Play Live Radio
Next Up:
0:00 0:00
Available On Air Stations

From rap to experimental flute, how and why musicians reinvent their sound


Last month, Andre 3000 made one of the most notable left turns in modern music history. Three Stacks, as he's been known in the rap world for the last couple of decades, was part of the Atlanta hip-hop group Outkast. One of his most iconic verses opens the song "Int'l Players Anthem" by the group UGK.


ANDRE 3000: (Rapping) So I typed a text to a girl I used to see saying that I chose this cutie pie with whom I want to be...

PARKS: But on November 17, he dropped a minimalist, experimental flute album.


PARKS: It shocked pretty much everyone, and it got me thinking about some of the other big swings we've seen from musicians over the years. For that, let's bring in NPR Music's Stephen Thompson. Hey, Stephen.

PARKS: Hey, Miles.

PARKS: So I have to start with this Andre 3000 album, "New Blue Sun." What did you think?

STEPHEN THOMPSON, BYLINE: Well, I don't think you should go into this record expecting "Hey Ya!"


THOMPSON: It's not a pop record. As you said. It's an experimental flute album. And I guess what I really like about this record is we live in the streaming era. You and I are not browsing the stacks at Sam Goody or Tower, seeing Andre 3000, plunking down $16 and coming home and being disappointed that it's an experimental flute record. You go to a streaming service, and you try it out.

And what I like about it is you might go into it expecting one thing and find that you're into experimental flute music, and I think that's a really cool thing. I appreciate that he is getting to follow his muse and his vision, making a piece of music that feels true to himself, and we have the opportunity to take it or leave it without having to invest a whole bunch of cash in the process.

PARKS: Well, music does different things, right? I put on this record, and I was like, well, I'm not going to listen to this before I go out, but before I get ready for bed, like, while I'm brushing my teeth, like, that could be more the vibe.


PARKS: I gave you the homework assignment to think of other times that artists have made big, surprising twists like this. What? What did you come up with?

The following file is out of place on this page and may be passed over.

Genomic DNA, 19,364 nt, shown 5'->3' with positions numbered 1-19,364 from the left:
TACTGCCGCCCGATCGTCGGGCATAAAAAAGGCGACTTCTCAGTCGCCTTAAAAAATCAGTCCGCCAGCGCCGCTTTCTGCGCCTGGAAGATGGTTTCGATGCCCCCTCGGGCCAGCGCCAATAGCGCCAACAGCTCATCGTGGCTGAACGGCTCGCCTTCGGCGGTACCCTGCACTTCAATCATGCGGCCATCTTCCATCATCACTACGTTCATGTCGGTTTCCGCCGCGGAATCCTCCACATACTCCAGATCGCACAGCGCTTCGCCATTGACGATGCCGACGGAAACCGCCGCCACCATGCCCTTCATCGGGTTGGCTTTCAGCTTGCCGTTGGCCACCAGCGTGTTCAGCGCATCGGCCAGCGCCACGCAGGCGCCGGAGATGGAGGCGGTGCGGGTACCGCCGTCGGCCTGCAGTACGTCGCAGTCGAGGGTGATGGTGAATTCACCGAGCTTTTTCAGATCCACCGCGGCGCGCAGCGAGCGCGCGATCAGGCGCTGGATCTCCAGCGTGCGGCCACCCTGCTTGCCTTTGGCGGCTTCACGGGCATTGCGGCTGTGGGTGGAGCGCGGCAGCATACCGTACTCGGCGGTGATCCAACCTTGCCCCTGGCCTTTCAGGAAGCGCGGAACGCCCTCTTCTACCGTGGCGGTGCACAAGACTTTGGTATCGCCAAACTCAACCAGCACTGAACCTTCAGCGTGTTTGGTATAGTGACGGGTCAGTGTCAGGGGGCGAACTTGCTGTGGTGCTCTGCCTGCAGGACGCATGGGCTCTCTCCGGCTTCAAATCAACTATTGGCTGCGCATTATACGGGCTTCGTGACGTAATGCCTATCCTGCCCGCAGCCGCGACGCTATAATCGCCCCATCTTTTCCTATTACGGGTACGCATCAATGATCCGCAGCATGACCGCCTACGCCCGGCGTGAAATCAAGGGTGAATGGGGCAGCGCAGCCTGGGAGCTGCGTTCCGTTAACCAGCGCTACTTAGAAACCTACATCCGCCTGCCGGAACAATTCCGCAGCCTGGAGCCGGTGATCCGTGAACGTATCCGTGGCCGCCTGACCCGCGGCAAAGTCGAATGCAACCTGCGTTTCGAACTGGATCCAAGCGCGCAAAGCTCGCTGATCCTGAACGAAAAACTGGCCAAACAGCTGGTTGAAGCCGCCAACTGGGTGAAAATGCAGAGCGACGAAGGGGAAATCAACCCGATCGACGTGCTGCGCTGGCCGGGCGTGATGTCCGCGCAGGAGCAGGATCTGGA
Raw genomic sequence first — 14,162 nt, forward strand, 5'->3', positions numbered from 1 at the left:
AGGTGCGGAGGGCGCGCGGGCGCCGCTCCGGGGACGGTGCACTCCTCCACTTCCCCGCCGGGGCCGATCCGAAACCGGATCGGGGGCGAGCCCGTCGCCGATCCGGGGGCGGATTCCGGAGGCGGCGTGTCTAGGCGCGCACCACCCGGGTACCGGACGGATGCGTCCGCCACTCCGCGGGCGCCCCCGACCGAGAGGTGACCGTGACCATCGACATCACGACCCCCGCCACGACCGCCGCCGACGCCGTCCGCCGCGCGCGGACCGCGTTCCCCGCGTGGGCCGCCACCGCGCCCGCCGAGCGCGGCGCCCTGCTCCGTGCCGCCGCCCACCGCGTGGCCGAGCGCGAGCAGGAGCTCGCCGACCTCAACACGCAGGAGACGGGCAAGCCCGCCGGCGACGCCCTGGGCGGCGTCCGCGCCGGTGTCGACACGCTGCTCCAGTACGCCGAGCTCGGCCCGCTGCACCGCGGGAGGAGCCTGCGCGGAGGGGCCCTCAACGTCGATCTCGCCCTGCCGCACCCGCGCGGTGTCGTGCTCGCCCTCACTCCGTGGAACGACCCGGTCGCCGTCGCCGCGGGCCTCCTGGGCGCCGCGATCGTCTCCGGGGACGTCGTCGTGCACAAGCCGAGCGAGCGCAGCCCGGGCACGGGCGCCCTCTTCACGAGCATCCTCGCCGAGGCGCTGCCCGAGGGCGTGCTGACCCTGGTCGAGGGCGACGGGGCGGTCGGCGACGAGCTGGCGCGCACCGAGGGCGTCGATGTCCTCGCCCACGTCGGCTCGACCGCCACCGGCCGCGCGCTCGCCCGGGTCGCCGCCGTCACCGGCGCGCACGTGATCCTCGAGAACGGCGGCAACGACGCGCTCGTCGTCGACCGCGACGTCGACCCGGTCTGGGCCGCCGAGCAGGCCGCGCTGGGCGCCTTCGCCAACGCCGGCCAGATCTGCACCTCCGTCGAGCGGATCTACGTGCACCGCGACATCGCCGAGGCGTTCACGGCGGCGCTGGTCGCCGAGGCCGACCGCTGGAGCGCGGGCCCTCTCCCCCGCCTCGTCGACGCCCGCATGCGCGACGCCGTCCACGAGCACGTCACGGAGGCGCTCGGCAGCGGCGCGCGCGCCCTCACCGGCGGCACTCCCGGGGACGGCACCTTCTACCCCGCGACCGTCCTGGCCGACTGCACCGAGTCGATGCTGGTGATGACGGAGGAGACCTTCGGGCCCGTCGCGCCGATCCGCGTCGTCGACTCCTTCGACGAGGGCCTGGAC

THOMPSON: Well, the first thing that came to mind actually came out earlier this year and was another rapper.


LIL YACHTY: (Singing) Sex symbol, the Black Seminole.

THOMPSON: The rapper Lil Yachty, who makes trap music, put out a psychedelic rock album called "Let's Start Here." And it's fascinating to hear. I mean, Lil Yachty fans were not necessarily expecting him to go down this road of this music that kind of billows out and uses kind of rock forms but in exploratory ways.


LIL YACHTY: (Singing) What's wrong? What's wrong, Mr. Man?

THOMPSON: So yeah. So I mean, Andre 3000 isn't even the first rapper in 2023 to make a wild move like this. There's a long, long history of this going back through the history of recorded music, where people expect one thing and get another. Some artists make a habit of it.

PARKS: Yeah. And it's not just rappers, right?


PARKS: I mean, you have a country musician that you're bringing forward here too, right?

THOMPSON: Yeah. I wanted to talk about Garth Brooks. Garth Brooks, probably the biggest recording artist of the '90s, certainly in terms of record sales, at the end of the '90s put out an album called "Garth Brooks In... The Life Of Chris Gaines."


GARTH BROOKS: (Singing) There's no more waiting.

THOMPSON: It's a concept album where all of the songs are supposed to be performed by this alter ego of Garth Brooks, where he is an Australian pop star named Chris Gaines. And it's very - it's like slick pop music, kind of pop rock music, and he's got this very '90s hairstyle, and he kind of tried to make a go of it. Like, I - you know, me as a country star. Now here I am, a pop star. What do you think?


BROOKS: (Singing) I'm head over heels, and it shows.

THOMPSON: And it's considered, you know, a little bit of a - it's certainly considered a major left turn. And many people think of it as a very misbegotten record in a lot of ways. And it certainly wasn't a hit on the scale of "No Fences" or, you know, or, you know, the music for which he's best known. There's not a "Friends In Low Places" on it. But it's another example of a musician going where the wind takes them and doing something that feels true to themselves in that moment.